Megan’s List of Awesome Films: COUNTDOWN (40-31)

Ahh Day 2 of the top 50 films.

Are you ready? Things are about to get a whole lot more interesting…… here come the next 10 films I think you shouldn’t miss.

Number 40:

Super-Size Me
Directed by: Morgan Spurlock

For me, Morgan Spurlock really brought back the documentary. This film made over $10 million in the box office and he deserved it! Morgan Spurlock shows true dedication for the forgotten genre. For a month straight all this poor man does, is eat McDonalds. Breakfast, lunch and dinner – all Maccie D’s. Then he documents his diminishing health, just to ram home to us how bad for you the fast food industry is. If that isn’t showing care and concern for the country I don’t know what is! If you want to be put off McDonalds watch this. If you want to watch a man suffer from eating McDonalds, watch this. In fact, just watch it. Okay?

Number 39:

Umberto D.
Directed by: Vittorio De Sica

The second of De Sica’s neorealist films. Although Umberto isn’t as good a protagonist as Antonio in De Sica’s first film, The Bicycle Thieves, I still love this film. Neorealism is a cruel movement. I can’t really explain it to you without giving the plot away, but all I can say is it really depicts the truth and depression of post-war Italy.

Oh and the Dog is really cute 😉

Number 38:

Un Chien Andalou
Directed by: Luis Bunuel

What a weird film. Do you want to watch it now I’ve said that? It’s on You have no reason to not give it 5 seconds. In fact, if you watch the opening sequence you WILL see the Best/worst bit of the film and after that you’ll be trapped for the remaining 15 minutes or so. Warning: this film isn’t for the squeamish.

Number 37:

The Tree of Wooden Clogs
Directed by: Ermanno Olmi

A beautifully, slow paced film. It’s kind of a documentary, but at the same time, it isn’t because they’re all actors. And, there is a slight sense of story. . . it’s almost as if we’ve been transported back in time to the beginning of the century on an Italian farm. Another warning should be posted for the squeamish as there is quite a few deaths of real live animals. . . well they’re not alive anymore… poor things. Some people call this ‘the most boring film ever made,’ I think if you’re going to call it that then you haven’t watched it properly.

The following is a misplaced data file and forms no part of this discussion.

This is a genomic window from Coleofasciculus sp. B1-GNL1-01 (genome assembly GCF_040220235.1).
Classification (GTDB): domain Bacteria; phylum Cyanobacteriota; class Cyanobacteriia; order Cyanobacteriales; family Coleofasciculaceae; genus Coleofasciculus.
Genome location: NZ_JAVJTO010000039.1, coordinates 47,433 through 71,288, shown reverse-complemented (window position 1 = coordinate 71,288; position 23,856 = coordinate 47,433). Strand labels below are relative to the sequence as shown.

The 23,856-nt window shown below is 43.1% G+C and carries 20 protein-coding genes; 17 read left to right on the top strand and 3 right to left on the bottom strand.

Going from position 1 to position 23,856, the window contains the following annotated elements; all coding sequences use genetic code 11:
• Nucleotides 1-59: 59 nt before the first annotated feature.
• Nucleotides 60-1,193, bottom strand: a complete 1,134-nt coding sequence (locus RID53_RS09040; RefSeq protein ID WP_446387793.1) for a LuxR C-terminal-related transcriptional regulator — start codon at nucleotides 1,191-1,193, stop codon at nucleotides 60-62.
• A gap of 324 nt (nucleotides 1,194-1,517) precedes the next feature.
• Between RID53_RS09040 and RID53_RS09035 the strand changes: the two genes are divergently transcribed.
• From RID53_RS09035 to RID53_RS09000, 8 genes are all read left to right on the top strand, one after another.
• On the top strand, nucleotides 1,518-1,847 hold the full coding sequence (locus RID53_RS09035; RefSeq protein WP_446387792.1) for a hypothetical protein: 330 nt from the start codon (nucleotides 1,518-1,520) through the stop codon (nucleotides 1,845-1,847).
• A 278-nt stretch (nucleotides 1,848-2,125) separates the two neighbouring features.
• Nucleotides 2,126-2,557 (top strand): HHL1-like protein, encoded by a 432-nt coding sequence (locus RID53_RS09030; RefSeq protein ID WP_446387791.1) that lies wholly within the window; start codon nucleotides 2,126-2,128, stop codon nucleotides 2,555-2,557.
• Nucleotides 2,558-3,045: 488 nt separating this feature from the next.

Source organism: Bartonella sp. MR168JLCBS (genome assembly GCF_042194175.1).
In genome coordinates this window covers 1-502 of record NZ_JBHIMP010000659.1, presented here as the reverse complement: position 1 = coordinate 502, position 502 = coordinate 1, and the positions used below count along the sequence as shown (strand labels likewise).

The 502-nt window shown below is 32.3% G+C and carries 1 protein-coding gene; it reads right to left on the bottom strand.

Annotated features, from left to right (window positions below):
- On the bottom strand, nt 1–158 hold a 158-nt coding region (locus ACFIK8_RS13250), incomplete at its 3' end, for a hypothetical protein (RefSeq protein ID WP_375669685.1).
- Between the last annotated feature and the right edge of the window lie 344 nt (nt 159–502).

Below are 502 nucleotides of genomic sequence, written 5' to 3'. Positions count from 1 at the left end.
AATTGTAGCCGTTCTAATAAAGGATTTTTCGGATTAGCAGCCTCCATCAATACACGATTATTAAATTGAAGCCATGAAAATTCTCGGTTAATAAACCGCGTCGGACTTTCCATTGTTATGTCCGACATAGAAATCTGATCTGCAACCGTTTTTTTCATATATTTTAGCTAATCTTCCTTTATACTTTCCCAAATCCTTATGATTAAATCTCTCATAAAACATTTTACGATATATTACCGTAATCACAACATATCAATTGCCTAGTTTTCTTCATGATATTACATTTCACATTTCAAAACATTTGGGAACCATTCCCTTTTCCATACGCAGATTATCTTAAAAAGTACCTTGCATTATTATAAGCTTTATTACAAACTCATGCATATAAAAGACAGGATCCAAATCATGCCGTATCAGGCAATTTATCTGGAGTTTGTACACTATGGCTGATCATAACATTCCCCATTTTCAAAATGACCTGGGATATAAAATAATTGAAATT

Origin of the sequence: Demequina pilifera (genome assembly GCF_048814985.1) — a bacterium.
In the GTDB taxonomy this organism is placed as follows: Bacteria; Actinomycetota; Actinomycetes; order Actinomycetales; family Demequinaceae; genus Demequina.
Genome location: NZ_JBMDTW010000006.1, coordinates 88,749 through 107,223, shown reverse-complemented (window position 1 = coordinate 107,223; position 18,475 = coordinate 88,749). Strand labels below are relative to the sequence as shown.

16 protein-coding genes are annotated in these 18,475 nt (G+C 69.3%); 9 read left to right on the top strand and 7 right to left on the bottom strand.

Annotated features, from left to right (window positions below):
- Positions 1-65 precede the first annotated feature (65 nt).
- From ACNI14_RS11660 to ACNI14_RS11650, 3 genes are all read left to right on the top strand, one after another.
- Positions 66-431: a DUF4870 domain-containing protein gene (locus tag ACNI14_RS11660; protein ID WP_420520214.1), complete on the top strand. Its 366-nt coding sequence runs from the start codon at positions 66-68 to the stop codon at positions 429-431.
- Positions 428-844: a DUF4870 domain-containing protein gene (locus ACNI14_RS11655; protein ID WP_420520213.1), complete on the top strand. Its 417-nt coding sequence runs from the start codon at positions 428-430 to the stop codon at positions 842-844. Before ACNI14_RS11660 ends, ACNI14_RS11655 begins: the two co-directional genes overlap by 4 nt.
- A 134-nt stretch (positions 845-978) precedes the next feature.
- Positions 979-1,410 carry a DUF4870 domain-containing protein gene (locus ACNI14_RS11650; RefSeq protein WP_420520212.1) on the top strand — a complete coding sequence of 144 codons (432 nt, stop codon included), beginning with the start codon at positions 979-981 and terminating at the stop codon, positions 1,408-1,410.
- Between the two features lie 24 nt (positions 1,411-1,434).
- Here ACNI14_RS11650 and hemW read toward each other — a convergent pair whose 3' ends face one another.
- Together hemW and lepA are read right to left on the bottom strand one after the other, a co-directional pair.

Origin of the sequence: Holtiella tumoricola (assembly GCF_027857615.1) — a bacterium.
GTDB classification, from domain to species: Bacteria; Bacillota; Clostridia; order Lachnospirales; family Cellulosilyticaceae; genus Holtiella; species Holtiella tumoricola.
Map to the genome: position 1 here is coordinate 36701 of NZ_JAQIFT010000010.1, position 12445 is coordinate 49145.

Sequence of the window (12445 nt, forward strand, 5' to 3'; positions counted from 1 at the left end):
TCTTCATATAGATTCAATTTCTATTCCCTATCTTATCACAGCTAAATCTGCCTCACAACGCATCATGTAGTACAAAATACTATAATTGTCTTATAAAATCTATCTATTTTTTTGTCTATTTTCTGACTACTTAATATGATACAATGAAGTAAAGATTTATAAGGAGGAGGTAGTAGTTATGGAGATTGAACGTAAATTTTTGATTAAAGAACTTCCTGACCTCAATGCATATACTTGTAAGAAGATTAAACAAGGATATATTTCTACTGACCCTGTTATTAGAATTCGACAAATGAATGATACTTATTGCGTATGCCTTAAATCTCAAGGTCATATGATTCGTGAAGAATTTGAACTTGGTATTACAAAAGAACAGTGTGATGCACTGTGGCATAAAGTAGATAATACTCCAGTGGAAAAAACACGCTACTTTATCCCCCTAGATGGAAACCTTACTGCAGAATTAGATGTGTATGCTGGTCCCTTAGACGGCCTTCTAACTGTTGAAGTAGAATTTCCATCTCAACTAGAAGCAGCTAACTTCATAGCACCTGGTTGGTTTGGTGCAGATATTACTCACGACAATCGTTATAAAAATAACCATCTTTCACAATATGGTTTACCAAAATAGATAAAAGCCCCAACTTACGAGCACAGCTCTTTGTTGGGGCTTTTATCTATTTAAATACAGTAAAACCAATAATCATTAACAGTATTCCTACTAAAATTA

Number 36:

Directed by: George P. Cosmatos

Ok, so this isn’t the most famous western ever made but it’s my favourite. Probably because I kind of fancy Val Kilmer when he was at his peak… However, putting Val Kilmer’s beauty aside, Tombstone still stands out as one of the most iconic Western of all time. It typifies it’s genre as well as being brilliantly written, “I’ve got two guns, one for the each of ya.” – you need to watch the film now just to get the joke !


Number 35:

Directed by: Hal Hartley

This film is what introduced the genius director Hal Hartley to me. I can’t quite describe it. In some ways, it’s kind of dark… in other ways it’s a story of romance. Not quite true love. It’s definitely about trust… Some beautifully characterized people come to life right before you and the wonderful colours and slight twists pull the audience into this beautifully told story.